After one solid hour of good food and fellowship, Bryan and Patrick found themselves leaving the restaurant, quite stuffed and satisfied. They casually trekked across the promenade of the Riverside, en route to the exit, passed a jeweler and the men’s store of Banana Republic, where their cellphones beeped to announce the latest post-holiday promotions. And eventually they ended up in Calloway Square. Their timing could not have been more divinely orchestrated. Patrick’s own cellphone began to ring with a legitimate call, just as Bryan became distracted by a loud voice calling out to his soul from the center of the square.
“…Will shine no more! And her cherished ground will be soaked with the blood of saints and sinners, alike!” Those words intrigued the young Kennedy, particularly when he was struck by a profound thought. Was the little Harvey girl one of those saints whose blood was among the first to be spilled? He listened more intently, becoming totally oblivious to everything else, from the sounds of the metropolis to the chatter of people walking by to even his best friend.
“Bry,” Patrick said, and then he paused. The mobile device was still affixed to the side of his face. “Bryan!” He shouted when he got no response. That successfully pulled the young Kennedy back to reality. “Antonio’s on the phone. We’re thinking about a guy thing tonight. You game?”
The simple translation of that usually was “a thing without Amanda”, given the fact that neither Antonio nor Patrick had girlfriends. He could have taken issue with the idea, to wrestle a place for Amanda, or he could have even just declined. But Bryan wondered if he should have even bothered. After all, it was only one night. “Yeah, I’m up for it.”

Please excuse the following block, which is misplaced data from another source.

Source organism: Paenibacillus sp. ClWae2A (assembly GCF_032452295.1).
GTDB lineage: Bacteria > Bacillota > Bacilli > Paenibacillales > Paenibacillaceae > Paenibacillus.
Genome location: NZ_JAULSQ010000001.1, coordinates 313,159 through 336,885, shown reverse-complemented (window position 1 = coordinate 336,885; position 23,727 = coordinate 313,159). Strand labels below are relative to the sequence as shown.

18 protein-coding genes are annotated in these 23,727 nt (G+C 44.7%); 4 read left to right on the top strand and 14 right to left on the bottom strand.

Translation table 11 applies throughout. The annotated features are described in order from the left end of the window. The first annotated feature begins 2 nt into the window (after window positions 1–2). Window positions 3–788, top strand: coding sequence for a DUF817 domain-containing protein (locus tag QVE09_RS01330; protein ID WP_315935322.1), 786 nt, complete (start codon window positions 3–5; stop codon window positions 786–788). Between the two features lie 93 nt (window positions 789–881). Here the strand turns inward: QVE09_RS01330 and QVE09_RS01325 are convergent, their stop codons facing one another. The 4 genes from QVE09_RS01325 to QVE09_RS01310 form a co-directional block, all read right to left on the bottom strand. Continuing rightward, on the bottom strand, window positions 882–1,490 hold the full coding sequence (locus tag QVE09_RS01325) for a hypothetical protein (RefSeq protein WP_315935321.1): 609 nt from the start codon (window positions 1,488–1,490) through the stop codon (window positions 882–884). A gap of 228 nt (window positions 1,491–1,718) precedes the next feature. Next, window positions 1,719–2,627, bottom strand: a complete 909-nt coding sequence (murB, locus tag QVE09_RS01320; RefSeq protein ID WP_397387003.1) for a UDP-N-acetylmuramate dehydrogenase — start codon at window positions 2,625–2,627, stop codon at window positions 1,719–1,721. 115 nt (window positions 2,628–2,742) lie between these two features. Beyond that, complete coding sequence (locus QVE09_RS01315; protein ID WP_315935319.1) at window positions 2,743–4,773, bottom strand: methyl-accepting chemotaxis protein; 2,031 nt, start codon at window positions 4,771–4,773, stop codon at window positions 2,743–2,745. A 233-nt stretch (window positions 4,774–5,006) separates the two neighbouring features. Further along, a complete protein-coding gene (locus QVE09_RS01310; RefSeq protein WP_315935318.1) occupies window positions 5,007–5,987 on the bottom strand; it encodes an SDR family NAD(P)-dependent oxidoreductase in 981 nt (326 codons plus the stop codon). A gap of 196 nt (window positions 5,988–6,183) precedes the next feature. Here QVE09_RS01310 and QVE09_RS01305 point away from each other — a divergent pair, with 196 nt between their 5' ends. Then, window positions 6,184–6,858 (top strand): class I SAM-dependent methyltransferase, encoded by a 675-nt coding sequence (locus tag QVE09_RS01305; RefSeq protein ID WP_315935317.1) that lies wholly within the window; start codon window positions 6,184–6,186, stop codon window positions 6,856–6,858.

“Good. We’ll all get together at my place later.” Then Patrick concluded the conversation with Antonio, and he returned to his friend. “Bry, I guess that’s it, right? I’ll just have to see you later?”
Bryan nodded affirmatively, and after a few words and a handshake, the two parted ways. Before he realized it, Bryan found himself drifting deeper into Calloway Square, where he came face to face with the crier.
“Her kings will bewail her and lament for her, when they witness the smoke of her burning!” With his hands stretched toward Heaven and his eyes locked on the bright sky, the man continued to repeat his powerful and unambiguous message. “They will realize that their days of corruption and decadence are over!”
Like a few of those gathered before the man, Bryan felt his soul stirring at the sound of these words and the broader implications of the whole message. There was something about this man that seemed very credible. He could not have been some false prophet. There was something about the message that seemed inescapable. His was not just some vague or toothless prediction. It felt too real, Bryan thought. As he listened to more, he also witnessed one young couple fall to their knees in prayer. Then a third person did the same thing, and that man was followed by others. And even as most walked on, never giving this site anything more than glances of indifference, the crier’s consistent message and the prayers of the evangelicals never ceased. The moment was poignant, but Bryan had to wonder why so many chose to ignore it.
“We are Babylon!” the man cried out, as he wept. “Dreyton is that great city, and it has been judged! And soon Dreyton will fall—will fall, indeed!”
© 2010. All Rights Reserved; G. Harrell Literary Properties, Inc. Reproduction and unauthorized use are strictly prohibited.